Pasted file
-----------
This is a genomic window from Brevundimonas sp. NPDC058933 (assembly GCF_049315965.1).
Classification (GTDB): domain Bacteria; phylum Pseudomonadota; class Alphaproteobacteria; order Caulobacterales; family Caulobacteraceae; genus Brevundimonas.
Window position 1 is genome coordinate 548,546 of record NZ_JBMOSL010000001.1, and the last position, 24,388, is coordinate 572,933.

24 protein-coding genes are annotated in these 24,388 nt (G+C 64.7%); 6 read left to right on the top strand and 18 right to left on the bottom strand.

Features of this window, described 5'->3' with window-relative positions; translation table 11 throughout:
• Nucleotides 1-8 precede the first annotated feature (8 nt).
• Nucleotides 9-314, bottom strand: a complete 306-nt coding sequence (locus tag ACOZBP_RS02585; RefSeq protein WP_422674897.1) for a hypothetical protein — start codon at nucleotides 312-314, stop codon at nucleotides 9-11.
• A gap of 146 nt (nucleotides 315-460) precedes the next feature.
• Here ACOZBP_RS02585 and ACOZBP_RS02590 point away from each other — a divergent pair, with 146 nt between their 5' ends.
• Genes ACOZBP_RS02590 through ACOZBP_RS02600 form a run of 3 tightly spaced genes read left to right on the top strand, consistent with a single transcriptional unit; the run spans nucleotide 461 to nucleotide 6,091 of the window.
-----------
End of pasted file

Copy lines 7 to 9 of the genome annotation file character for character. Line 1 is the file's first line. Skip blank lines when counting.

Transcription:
• Nucleotides 9-314, bottom strand: a complete 306-nt coding sequence (locus tag ACOZBP_RS02585; RefSeq protein WP_422674897.1) for a hypothetical protein — start codon at nucleotides 312-314, stop codon at nucleotides 9-11.
• A gap of 146 nt (nucleotides 315-460) precedes the next feature.
• Here ACOZBP_RS02585 and ACOZBP_RS02590 point away from each other — a divergent pair, with 146 nt between their 5' ends.